The Algona Upper Des Moines from Algona, Iowa on November 25, 1937 · Page 4
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The Algona Upper Des Moines from Algona, Iowa · Page 4

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Algona, Iowa
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Thursday, November 25, 1937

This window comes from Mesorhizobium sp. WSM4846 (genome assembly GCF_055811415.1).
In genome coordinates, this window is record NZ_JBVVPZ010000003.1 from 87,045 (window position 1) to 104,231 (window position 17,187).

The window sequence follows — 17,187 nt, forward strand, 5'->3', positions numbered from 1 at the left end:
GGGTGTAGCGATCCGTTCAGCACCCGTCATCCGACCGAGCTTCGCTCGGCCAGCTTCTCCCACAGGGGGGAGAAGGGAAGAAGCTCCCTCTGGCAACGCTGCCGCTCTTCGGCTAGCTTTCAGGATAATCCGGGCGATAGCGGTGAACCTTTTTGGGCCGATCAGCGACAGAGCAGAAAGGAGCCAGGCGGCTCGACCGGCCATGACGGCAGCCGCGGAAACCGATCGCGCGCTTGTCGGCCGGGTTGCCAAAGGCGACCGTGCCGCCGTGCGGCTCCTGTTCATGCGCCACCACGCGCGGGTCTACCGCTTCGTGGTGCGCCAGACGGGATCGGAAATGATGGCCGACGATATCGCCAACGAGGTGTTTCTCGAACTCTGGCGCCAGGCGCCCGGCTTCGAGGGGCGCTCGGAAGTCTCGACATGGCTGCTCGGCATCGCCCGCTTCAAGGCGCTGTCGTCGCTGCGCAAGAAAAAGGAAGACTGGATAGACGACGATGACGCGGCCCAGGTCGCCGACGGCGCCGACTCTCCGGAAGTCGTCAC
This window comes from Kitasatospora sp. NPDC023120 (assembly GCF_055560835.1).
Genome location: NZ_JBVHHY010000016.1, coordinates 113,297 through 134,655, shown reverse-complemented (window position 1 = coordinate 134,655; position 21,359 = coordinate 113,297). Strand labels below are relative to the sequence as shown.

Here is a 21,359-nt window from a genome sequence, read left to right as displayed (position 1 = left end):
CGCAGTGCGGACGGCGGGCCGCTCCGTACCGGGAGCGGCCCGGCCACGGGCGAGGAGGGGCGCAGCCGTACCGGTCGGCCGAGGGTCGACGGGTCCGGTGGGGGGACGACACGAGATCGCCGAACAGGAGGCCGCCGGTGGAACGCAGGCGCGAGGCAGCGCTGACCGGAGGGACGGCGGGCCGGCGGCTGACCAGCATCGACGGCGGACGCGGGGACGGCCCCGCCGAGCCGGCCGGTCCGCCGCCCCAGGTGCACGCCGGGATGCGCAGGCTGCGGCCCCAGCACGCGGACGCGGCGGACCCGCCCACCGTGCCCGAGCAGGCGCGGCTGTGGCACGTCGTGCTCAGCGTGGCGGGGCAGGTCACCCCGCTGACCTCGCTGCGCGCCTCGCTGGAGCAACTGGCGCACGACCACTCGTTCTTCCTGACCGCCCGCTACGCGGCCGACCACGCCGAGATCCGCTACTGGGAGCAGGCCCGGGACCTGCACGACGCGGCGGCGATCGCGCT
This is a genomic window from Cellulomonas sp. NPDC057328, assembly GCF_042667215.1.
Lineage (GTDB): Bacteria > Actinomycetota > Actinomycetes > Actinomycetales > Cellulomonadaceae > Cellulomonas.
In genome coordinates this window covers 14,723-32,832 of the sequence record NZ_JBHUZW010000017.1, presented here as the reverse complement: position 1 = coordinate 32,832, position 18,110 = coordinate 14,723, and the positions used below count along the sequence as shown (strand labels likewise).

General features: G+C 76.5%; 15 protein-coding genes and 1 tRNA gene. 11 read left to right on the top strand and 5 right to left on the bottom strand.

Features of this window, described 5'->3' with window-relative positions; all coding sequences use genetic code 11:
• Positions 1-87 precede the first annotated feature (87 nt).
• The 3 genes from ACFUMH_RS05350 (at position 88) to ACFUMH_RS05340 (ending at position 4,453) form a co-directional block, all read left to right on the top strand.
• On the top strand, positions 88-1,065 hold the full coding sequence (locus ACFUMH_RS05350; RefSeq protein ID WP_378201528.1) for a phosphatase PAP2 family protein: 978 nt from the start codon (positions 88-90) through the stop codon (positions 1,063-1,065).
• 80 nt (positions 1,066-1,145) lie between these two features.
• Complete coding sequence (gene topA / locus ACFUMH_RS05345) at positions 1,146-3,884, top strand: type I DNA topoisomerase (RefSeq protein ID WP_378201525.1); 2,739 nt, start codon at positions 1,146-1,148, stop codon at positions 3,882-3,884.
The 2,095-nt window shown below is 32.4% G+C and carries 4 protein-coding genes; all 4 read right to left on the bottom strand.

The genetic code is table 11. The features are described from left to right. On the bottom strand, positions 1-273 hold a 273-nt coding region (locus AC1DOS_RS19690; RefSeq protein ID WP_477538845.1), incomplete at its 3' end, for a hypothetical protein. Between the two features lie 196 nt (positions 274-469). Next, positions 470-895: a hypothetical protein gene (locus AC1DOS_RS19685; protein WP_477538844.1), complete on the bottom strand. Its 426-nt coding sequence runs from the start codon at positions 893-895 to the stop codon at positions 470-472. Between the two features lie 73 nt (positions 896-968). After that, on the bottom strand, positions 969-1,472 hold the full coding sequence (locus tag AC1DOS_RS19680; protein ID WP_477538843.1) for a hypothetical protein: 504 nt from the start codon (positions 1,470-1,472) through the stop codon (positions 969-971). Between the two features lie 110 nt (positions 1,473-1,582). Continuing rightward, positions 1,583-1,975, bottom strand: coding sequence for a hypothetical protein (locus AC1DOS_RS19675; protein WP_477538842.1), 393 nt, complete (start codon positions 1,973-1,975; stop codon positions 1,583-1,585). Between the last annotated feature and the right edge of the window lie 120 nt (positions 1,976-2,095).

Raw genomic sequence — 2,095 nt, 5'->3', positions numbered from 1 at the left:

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The Algona Upper Bet fltpna Upper 9e*jH0f Hoy. 88,1987 rebates to certeln B 1 r?A h B £> ^*Srr?Vt^L. -, 5££!* l *iL or kn <**«<> out by the courts— the one that M> A R. B. WALL&R, Pttbltohera £»««« »« right of retailers to sell at a lower price *?* e *5 <l Cr * M **•««• *t th« Partofflce at th ^ n fl>c *< ! ^ *hol«(w»«W. A retailer buy* the goods lonra, under act of Omgren of Karon a, j»n a ? d ?*?* thwn »«* ou «*t to have the right to sell t»-_t.~^ «•«"« WWMjr Member Iowa Amoetatloa OTIWClMPTiON BATES IN KOSStJTH 6bT~ One Tear, In Advance ti*n Cpp«r Des Mbiites and K<»suth" County" Ad- wance in combination, per year ... $250 SUBSCRIPTION RATES OUTSIDE KOSStJTH One Tear In advance t«{!0 Opper Des Moines and Kossuth" County"Aa- ' vance In combination, per year (400 ADVERTISING RATES Display Advertising, per inch 35,, VVMnt A^. __...«.«_ .__ _ • "•••• OUl. . _ ej_ » —••*• wM^aiv w *m v c btic * iQiiv tw ovi» »* »"•*•*» prices he chooses. Another law that ought ts get the axe Is the one that prohibits life insurance agentg from cutting their commissions. That* a matter that ought to be handled by the companies and their agents and not by the state leg- isiature. • • * Labor Came* Depression Webster City Freeman-Journal: "The primary causes of the current business recession," states Dr. Harold O. Moulton, president of the Brooklyn Institution, "may be traced to aggressive labor movements early in 1937 which brought shorter hours and higher pay which were wholly unrelated to efficiency. The Freeman-Journal agrees with Dr. Moulton In this respect Of course all right thinking persons know It is for the general welfare to have labor receive good wages and have steady employment. But there Is a safe middle course. When costs seriously Interfere with consumption it finally means less employment, hence less pay in the aggregate. Consumers as well as producers must be Algona Boy in U. S. Navy Writes Good Letter KICKED FOR A GOAL/ "Let the people know the truth and the country Is aafe."—Abraham Lincoln. Want Ads, payable In advance word oi taken into consideration, and that applies to in-—' •** °" str y as we " as to agriculture. Farmers recognize — "" s and wa Re earners and employers must also recognize it. * * • Farley Not Worrying Kansas City Star: Jim Farley tells the country not to worry; that there Is nothing to worry about On that assurance, of course, we afen't going to give TO J,»-O th A i, ! " favor of crop con trol, budget, the Chinese situation, or any of the other where the production is such that the crop Itself is things that had been worrying us until Mr. Farley bringing little money because of overproduction 8 P° ke Is that of Brazil and its coffee. • • • On the rolling plateaus of Brazil, more coffee BRAZIL'S COFFEE AND IOWA'S CORN Taxpayers Arc The Goat .... . -*-...=, ^v CJ . .. Northwood Index: One of the recent winners in u it stopped buying from all other coffee growing na- e Iatest Irish sweepstakes announces that he will rl Ana i\f Cs»itl* A «_ __> "o "** . **«•«*» »«1 ••»**•** •.:!_. __i _iv *.t .«_• . . Is grown than the whole world could consume, lions of South America. now voluntarily get off the dole. An intertsting spec- For six years, Brazil has attempted to remedy ultttion arises from that: How many persons recelv- Chis overproduction of coffee, not by limiting the " g re j lef from .' he government, which means, al- «~._.._t i ' ' miming me WBVS. tax onntrihllHnna frnm fh« n«»«1_ ._. j amount raised, but by limiting the amount sold- AND BURNING THE REST. ,,f~ ThUS> 1B , razilian s °» Is being taxed to the utmost, while a considerable share of its raised crop Is burned, In an effort to keep prices up. The effort failed, because other nations in the coffee- growing belt could not be persuaded to even burn their coffee, let alone cut production. Now Brazil is going out Into the open market with its full crop of coffee. The United States is not the only nation that can grow corn, but it is the principal nation that has the soil, plus the climate, plus the outlet for the supply near world demand. And. because each state can and should, act as one unit in a national machine, control of the production of corn or any other U. S. crop is possible. As a drastic measure, we recently slaughtered Pigs. We then heard great talk of a shortage of meat, but today that cry has subsided. The alaughter was painful, but not a national calamity W e will not have to burn our surplus corn, or slaughter and destroy our surplus pigs, if a well- rounded, permanent and sensible program of farm crop and soil rotation and crop control can be adopted. It ia defying all the evidence at hand to say that crop control is not necessary, and that open competition and the limit in production would be best for the agricultural belt for ^ e J^ tl0n ,, needi! a good cr °P control plan for its own welfare, just as the South American countries could use one in the coffee market Let ways, tax contributions from the people, are spending part of the money buying lottery tickets, playing poker, shooting craps, or engaging in other gambling enterprises with gift money. • » • Congress Should Represent People Humboldt Ind.: Congress seems to be getting back to the thing for which it was created: making, repealing or remaking the laws that are to govern the people who elected the congressmen. Congress should consider the recommendation of the president and at the same time remember the wishes and welfare of the pepole in the home precincts. Also let It be remembered that the people come first; the recommendations of the executive second. When congress assumed its rubber stamp attitude in 1933 there was a crisis that semed to make the attitude necessary. The crisis has passed. It is now time for congress to assert itself and function as the constitution intended. The MARCH OF TIME Prepared by the Editor* of TIME The INTERNATIONAL MEETING— BRUSSELS, Belgium: The Chicago speech of President Roosevelt with its use of the word "quarantine" in speaking against "world lawlessness," brought together around green tables in Brussels' Palais des Academies last v,-"ek representatives of the U. 3., Britain Frances, Russia, China, Italy, Portugal, The Netherlands and Bel- glum to confer on the war In China Just before leaving London for Brussels, willowy, young British [Foreign Secretary Anthony Eden told the House of Commons that th e United Kingdom will "go as far as the United States, In full agreement with them, . . in this donger- 'ous and difficult Far East sltua- ffytn »» AJJ-J 1 ..* . . '"*•** ORVALHAWES ON LEXINGTON HEADING SOUTH Says Sailors Not Anxious To Get Into Chinese War Bremerton, Washington, November 1, J937 Algona Upper Des Moines: I have neglected to write to you ever since I returned from my last leave but I thought perhaps you would like to hear from me once In a while, anyway; so here it comes. I have done quite a bit of trav- elling since I last was home and have been down In California for a spell and now back up at Bremer, n . t or an ove rhaul period which will be over In a couple of weeks. I am on the U. S. S. Lexington, an aircraft carrier of the U. S. fleet and the sister ship of the U. S. S Saratoga. The two ships are exactly the same size, constructed the same and are Identical in every de- t&ll. • • - On Amelia Search The "Lex", before coming to Bremerton was out on the Pacific In search of the lost flier, Amelia Earhart, and covered the entire southwestern Pacific In search of her, but to no avail. During all this trip It meant extra duty for every one aboard, but all pitched in and did their best even though they were short of food and fresh maneuver*. At present it looks a» though we ihall be able to keep out of the Far-Bait conflict, but we can only hope thtt it continue* to be the •ante until thef manage to come to some kind of terms over there. Few men' have been ordered over there already, but no ships have left and everyone Is wishing that If the call does come it will not he tor their ship. Perhaps In a later letter I shall :ry to explain to you the size and :he efficiency of so large a ship; onger than three city blocks and nearly a* wide as a city block, It in a fair-Bleed city in Itself and operates as one, hut If you would like I shall endeavor to explain that to you later. Perhaps If we all sailed the sea for a short length of time, we could admire the ones who have to do so constantly. Until the next idea strikes my mind I'll close. Just a hom« town boy, ORVAL HAINES, U. S. S. Lexington, "H" Division, Bremerton, Wash. Yes - Lowest - Cost • Save time and worry—purchase with confidence. Know you have the best—we meet the requirements. Automobile Liability Insurance—Dwelling— Household Goods and all other forms of insurance coverage. See Us Today for your Insurance Requirements Good Insurance Pays The Algona Insurance Agency State Street Home Loans C. R. LaBarre Automobile Loans Phone 55 Insurance FOOTBALL.' In a blaze of glory, and the usual upsets, the football season for most teams, and the guessing tjon. Added he: "In order to get the full cooperation ... of the United States government in an international conflict, I would travel not only from Geneva to Brussels, but | from Melbourne to A!aska!" At Brussels for the U. S., was President Roosevelt'* perennial Am- blrth. only 150 pounds. When P rovl "!ons and it meant day and forced labor was abolished no paid nl lf nt watches. They left on the workers could be found for the 4th °* Ju 'y from Santa Barbara job. California, for the Islands and aft- | Engineers of Bolivia's Aramayo I f cruis ing around down near How- Mines for ten years figured how to and> Samoa and the other islands make profits from deep gold min- of the s °uth Pacific they returned ing before they realized that the *? davs later to San Diego. Callfor- I airplane could solve their trans- tlla wner e the squadrons were once portation problem. Pan American- more returned to North Island Navy Grace Airways last week reported Base and the shi P went to Long the successful completion of the I Beacn - California, where everyone first dozen bftes into the 1,000,000 Kot ° much-needed liberty, pounds of equipment that it has It has been the characteristic a f r » to tty over the Ioftv - ru re- Washington weather ever since we ed Andes into northern Bolivia to have been up here; it rains 24 hours reopen the gold mine abandoned a day and everything looks dismal STOP THROWING $ $ $ INTO THE ASH CANI two centuries ago. However, I did manage one week contest for scores in Odds and Ends, comes to a bassador-at-I-arge, grey and grace- us hope that the U. S. will succeed where Soath close. America has failed. Lo" 6 R°ck again snares the dollar first prize ___., thls week - Of a" the replies received, only one SEEK ANOTHER N. W. IOWA SENATOR Picked all the winning teams. Under the leadership of the very active Snen ., FiFSt P ' ace goc " to JeMe Blar ><:hard, who plck- rt....K.. -• ~ v lne very active Spen- e d every winner, and had 56 error point*. cer Chamber of Commerce, a drive In northwest Iowa counties is being conducted, in an effort to carve out another state senatorial district They g ° e3 point out that the five counties in our present district represent 80,000 people, and that many counties with smaller populations such as Jackson county with 18,000 have a senator ful Norman Hazeklah Davis. If the President and Mr. Davis had cared to take ME, Eden at his solemn word, they could have proposed vigorous action to "quarantine world lawlessness", and the United Kingdom would have been bound The Spencer Chamber's point may be very well taken. If groups of 80.000 and 18.000 have equal representation in the state senate then there is n most unfair division of votlnj district" However, one sometimes wonders whether elect- - - - — •••- ~- ing more people to public office woulj be better ins only the Iowa State K am «. but having 93 error Second place, and eight months' subscription, "111 Lamuth, an Academy pupil, who missed Kansas State-Iowa State game, and had 57 error points. Third place goes to Erma Benschoter of Lu- Verne. who missed only the Purdue-Indiana game, and had 62 error points. D. D. Monlux, one of our most faithful entries every week, missed third place by one point. He missed the Iowa State victory, and had 63 error fV fourth place. Dick Post was fifth, miss- than electing fewer. Opinions of Other Editors No Rrffreta About This Sac Sun: As congress convenes in special session It is announced that there is little likelihood of President Roosevtlt wagcs-and-hours bill becoming a law at this special, in spite of the fact that it Is second on the president's "must" list. Now if that same assurance could be given tor the regular session, and for every session thereafter, then the country might breathe easier and tt'r | g fT'' U m: ' J '-"" y - inr| u<iiiig labor, would be bet- The Hun says "including labor" advUtdly A law which would limit number of weekly work hours and set a minimum w JK e which could be paid under any and all condition., would not only boost the prices to consumers all out of re-tson but would eventually work to the ^triment of men and wo- intn who \vorU, THO Fanner, Hoard', Dairyman: \Ye IM.,,,,I two farms r- (jently iin-1 wc-ie informed that the o.vner of oiie an income tax and Un: oth, r h un im inquiry we icanu-d that the farm,-r «i! rchet ha, had no s.v.-r... !o,,,..s. nor h.,., he- be.-n ii'in<!ir.ip|.f(i in lij., vvc.uk because of illm-,, l ' ( cvicu.itlv i he duiVi'-iKx- in the incomes of the two farms he, h, t,., dntcivnt method. ,,f ,„:,„:,„,,, Ihe. soil, art- practically tin- .-.m.. the •• >",.< ']] equal, and n: ulu-t.s the tail:,-. ' Then, |,,;, v ,ioe,: u „;„,!„,.. , n;i , ,, ht ,„.„, pay inn un inconu- tax, j,,,.,, .„,,„,, that f,. i- ,,,,!<],., money on hi, i ,,-m s\nii,- <•,,. O ih,-i ,. 01 ,,i-,-f" On the iuin ni,,l (m ;r money f.-rtih/.,,,-., n,,,. „,',,, phoi-us and potash ar- u ,,,i ,„„! lm ;, ,.,;,", in liberal .(Uanirnc:). mak.,.^ it p,'! lM ,' ,,',", .'j good crops of alfalfa ha,-. A uo..d KM ,,f ,7 cows is tliera to eon.sui:), th- ilfilf,, ',,„) ;, , . . ' kept under ri^ht cuiidiiioj.-- The f ,.,,<,.,• , „",' '•"', raises chiefly rye and potatoes and",],;...,- V. t h lieve in the u.,,.. of fertin/cr laiuing alfalfa. When we .sue concrete e>:a we ure lud to wonder what c, the man on the land who doe. points. Other results follow: GROUP ONE (missed two games'—Allen Wagner. BO error points; Don Willasson, 62; Florian N'euroth. B4; Glenn Graham, Burt, 67; Ora Larson, M; C. C. Shierk, 70; Bernard Reiley. Lone Rock; 71; Hollis Benschoter, LuVerne, 74; J. M. Blanchard, I.one Rock, 75; Arthur Olsen, Sexton, 75; Willis Cotton, Lone Rock, 76; Chet Holt, 76; Julian Chris- chilles. 70; Percy Kuhn, 77; Bob Williams, 81; Kathleen Elbert, 82; Chet Williams, 88; Ray Work bO; O. H. Reiley, 99. GROUP TWO (missed three games)—Imelda Dooley, Alvin Briggs, Robert Willasson, Bob Harrington, H. A. Blanchard, Don Blanchard, Lone Rock; H. E. Bartlett, Jim Murtagh, Paul Nord- .strom, Bernadine Barnes, Phil Reiley of Lone Hock, A. L. Benschoter of LuVerne, George H. Olstn and Russell Hutchins. If your name isn't in the above group, you were in the "also ran" class. Later—Don Mertz's letter arrived Monday a. rn.; missed two games, 78 error points. /'uzzk of the week for us was a card with KUe.ise.i from Lon e Rock, signed "Shower Committee " Will, maybe even the stork is interested in f'joth:,il. if that's whit it's all about. Or was it •i u eliding7 farm r.-l;,.f I tlii., trij v. e hop, -•-tail fe my rate, it. his been genuine pleasure for artmenl, whi< h made 63 error points itself ' to have . ond.a'-tfcd the contest. • to cont:i, 'ie . x up yo Next year ••'i when autum rolls around, dope sheets. 'n <i>nni-i-lir,ii «ith tl I.-M > : I M Aft,,- , n : • tne.it i •; : an .01, 1K • •• n-idi: :.; • If ,- 1 ' 'I i.:- •;.( itre ie<tived 11,000 calls, 60 per'•'•''"' '>'••'••< women. 2'j per cent frcm tired ha-i their secretaries put the of the movie, ; cw York recently, the teaser lines in several love you're after call Circle ,1,, ''•'" k ""' ; " I tic .r ( , ,,,..;;, a:.d lo-.v l i 1 practices must be modiiied to keep m p rij[jc ' ' of this kind, 'Jl'l!e lo help ' ' that furm 'V eep m p rij[jcr with progress. This man on ,,!i,f' h - ls 'ha o tunity to learn about the u .,e of fertilizer he grownig of better crop, and keeping better cows but he haa shut h:s mind to this information and' follows a practice in farming that would lead him to the poor house were it not for a munificent gove'.n- • • • Republican* Kacuuraged Webster City Freeman: The Hamilton cli b once the republican Tammany of Chicago has (joins' bankrupt and quit buainea* according to reports The venerable old elephant does seem to be having a heck of a time to keep up appearances nationally. But yet he might come back in 1940 with • bang. The recent election rtsulU in New York City is certainly encouraging to republicans. Cutting Price* Webster City Freeman- Journal: A court in !>«« Moines bus held unconstitutional th» law which prohibit* a filling «UUon operator from selling gasoline •t ft lower prtc* than the on* pouted. An operator • i< 'n Kut»<;h and Ozzie Simmons a.< football stars, go unheaded, •' > 'i,i,.t newspaper la possibly now under- tiie i are< r of .N'lit: Kinnick, brilliant Iowa b,n k. Although they mean well, in by unwise psychology, ruin a good at'ikte 1 ., Biidiro/i ihaiiLts in the future. That picture ot Km/iick holding the sports section of a Des Muinea newspaper, on ihe newspaper's front page, how far the process has already gone. It 11 men playing 60 minutea of the game to ...am- a team. Singling out on e man to "play up" in tne traditional sportswriter manner ha* ruined more le-iuns than the hard play of any opponent*. (-. huphoi : -.poruwntei -.-, take As a pipe smofcer on i M, we are frequently i _., . - - ••' I •»«* ••«* ••«M§MVM»u battled in the evening to hear a golden-voiced radio announcer assure us of the wonder of Kentucky Nuts tobacco at 9:i6 p. m. and then hear the same announcer use the same honied word* at 10 p. m to tell us that without Sir Walter Balogaey tobacco, life cannot be completely happy. • • • They teU IM » dog eonmliew or othec WM left ia a store over th« week end, bad *neait«d ia on Saturday night A.ad he found the candy caoe. • • e FMMM* L*et linn But, officer, I wa* only eoaUac moJnuee for our r^»M-»fcpe !• ketOe. keynote srtuck by Ambassador Davis was: "We come to this conference to study with our colleagues the problems which concern us ... Unfortunately, Japan and China have come into conflict and have resorted to hostilities. They have shocked and aroused the peoples of all nations ... We --xpect to join with other nations in urging upon Japan and China that they resort to peaceful processes." Ambassador Davis' revelation of how far President Roosevelt wanted to go aroused European disgust created a feeling that the Brussels conference was a foredoomed failure, that it would accomplish nothing concrete. PASSENGER— CRISTOBAL, Canal Zone: Aboard H. S. "Virginia" last week bound for Panama, traveling alonr; in a $125 first-class stateroom, under special diet, was Prince Rahula, a Siamese cat. SKY TIGER— ~°~ DAYTON. Ohio: An experimental super bomber-fighter, delivered to the U. 8. Army Air Corps last July by the Bell Aircraft Corp., is called Airacuda—air for its medium- acuda, from barracuda, the giant warm-ocean pike-like fish noted as a tireless, reckless, vicious killer Airacuda is also called 'Tiger of the Skies", and last week it proved itself a "tiger" indeed when army pilots tested it at Wright Field Dayton. ' Two pusher propellers mounted behind the big Allison engines lift Airacuda swiftly to more than 30 000 feet, speed it through the skies at an estimated 300 m. p. h. Many of the machine's details ar e still secret but revealed last week were Alrcuda's wing spread, 70 ft. (25 ft less than the Douglas DC-3) its length 58 fet., and its weight loaded around 15.000 Ibs. From each of the fighting snouts ahead of the engines bristle big 37 millimetre (about I'.ijnch) guns that throw high explosive shells Cartridges come in •*„ I •----., ~ u. u imioiidgc uue wevK Pan American-Grace's task is to end to get to Vancouver, B C move 500 tons of mining plant and Canada for a sightseeing trip It, workers—the largest air express wa s well worth the time and money contract on record—from La Paz 60 I spent to see just what the English miles over the peak* to the long customs were, as Vancouver Is sup- disused Tipuani Valley mine. At Posed to be the nearest thing to the take-off an airplane must rise from real rural England In Canada All a landing field at La Paz, 12,000 right hand drive car* of the old feet above the Pacific, and imme- model, clothing very much the same dlately rise another 8,000 feet to a « It was 10 to 20 years ago and , clear the crest of the Cordillera the buildings stately as all the before descending into the narrow English Parliament buildings are Andean valley, lying almost at sea In the center of the city ia a very IAVA! I k« ti«..i .« ^ . ' _ .* I • The FcirboJu.MbfM Auto* mstic Coal Burner will heat your home more comfombly and it get* more be** oat of cheap coal than you can get out ofexpeo- , beautiful garden known as Buck- Soine pieces of freight are eight | art's Garden in which grow some of | pound*. four feet, weigh 1,800/the most beautiful lime* in To _ the job P. A.-O. a*. North American continent the signed on* plane, an old, all-metal, tri-motored Ford (the "San Fernando"), calculated it would take 600 trip* carrying a ton at a time, and expect to have the last load laid down in Tipuanl Valley within 100 days. The saving in time over burros and porters is estimated at seven years, eight months; each trip taking 28 minutes against the mule's ten days. ARMY ON WHEELS TEXAS PREVIEW SAN ANTONIO, Texas: The largest motorized army maneuvers ever held in the Western Hemisphere reached their climax in Texas last week as the "P. I. D." (Proposed Infantry Division) of the U. S. Army under consideration by the War Department for two years, was tested for the, first time under combat conditions. Consequence of the Texas maneuvers, which started two months ago, is likely to be a wholesale reorganization of the U. S. Army. During the War, an infantry division consisted of about 22,000 men, divided into two infantry brigades of two infantry regiments each. • one Ship Beads Sooth On November 12th w» once more head for California and the "sunny south" to spend the winter before going out on maneuvers next spring. Meanwhile we shall spend our time in gunnery drills and squadron drills which will keep the ship in fighting trim for the spring FAIRBANKS-MORSE AUTOMATIC COAL BURNER IS EASILY INSTALLED Fin into the furnice you have. la- •ulUtion ukei ooly • few boar*. No cxtru co buy. Tfrmt, ** Anderson Grain and Coal Company Phone 308 • Milwaukee Tracks one pound two miles. _ __ ____ __ clips of five, one in each clip paint" ed with phosphorus to burn as a tracer. Beside them are two .3C calibre guns, and on each side of the center fuselage two .50 calibre U'.-i inch) guns sweep the skies from the rear. Narrow passages provide for the mterchangeabilUy of the two pilots navigator and three gunners who are protected from tne dangui of nre by having the gasoline tanks removed entirely from the fuselage and placed in the huge wings where they may or may not prove a greater hazard. Heated and oxygenized the Airacuda is a high altitude fighter, designed to destroy the "Flying Fortre**" type of big bomber, is equipped to drop small bomb* to cripple bigger machine* flying below it. * OVER THE MOCrNTAIN— LA PAZ, Bolivia: For centurto* an endlems stream of gold flowed to the high capital* of the Uc« king* and their Spanish conqueror! from mine* deep in th» gorge* of the And*.. Along over the back* of peak* twic* that height laborer* toiled with bag* of nugget*, r .»»maj could only 100 pound* ^^ field artillery brigade usually of three regiments—all moving mainly on foot. Two years ago, U. S. Chief of Staff Malin Craig decided that engineering and mechanical progress had made the infantry division obsolete, asked his staff for a report on a new unit to embody all changes in power, transport and armament mechanization Most important ^ character^ istic of the P. L D., I* IU ability to march entirely on wheel*. Slogging along on foot, an old style division does well to cover 18 miles a day; but the P. i, I>. lant week covered xt*. When report* of its maneuver* have bet-n studied at Washington, the H'ur Department may abolish the old style division entirely, streamline the whole army In similar unit* if and ulien It can get the money to cover che prodigious cost. Not to be confused with ordinary corps area maneuvers, held annually, the Texas war games started when the first completely motorizec division in U. S. Army history encamped at Fort Sam Houston under the command of 60-year-olc Major General James K. Parsons First six weeks were devoted to a series of imaginary battles against a, "Red" army. The P. J. D, split up into small details, functioned successfully in attack, retreat, flank and encirclement maneuvers On November 8, after a breakfast of 12,000 apples, 24,000 eggs and &60 pounds of coffee, the P. I. D.'s 10000 men set out from San Antonio in three column* to bivouac ground* ISO mile* further north. Two *uc- cessive night marches, made in compleU darkness except for the light* oil car* leading column*, enabled it to catch the slow-moving Red Army at Mineral Well*. P. t D., roundly defeated it in a sham engagement of which one result wa* the capture ot real aorses and mule* for which the P. I D. had no •arthly use. Next day, it* task accomplished, the "streamliaed div- l*ion" turned back to San Antonio, In on* huge serpentine column 6 mile* long and moving at a speed o|' JO-M mil** p«r hour, th* P. l D.'» 1.JJ8 mwly truck*. a****ng*r can, motorcycle*, •^•""ifftltiaai:* car*, anti-aircraft truck* and hanrava -—--' .; ^™ yimmn uireufB i •Bu-aucrut truck* ITI extra »et of >io*tril* punched record time* of U noun, through their MM! pa*w*nM <ujule«. ^^ ^^ gaoKM htm evtrySWOUm 0& DSUBL Sfco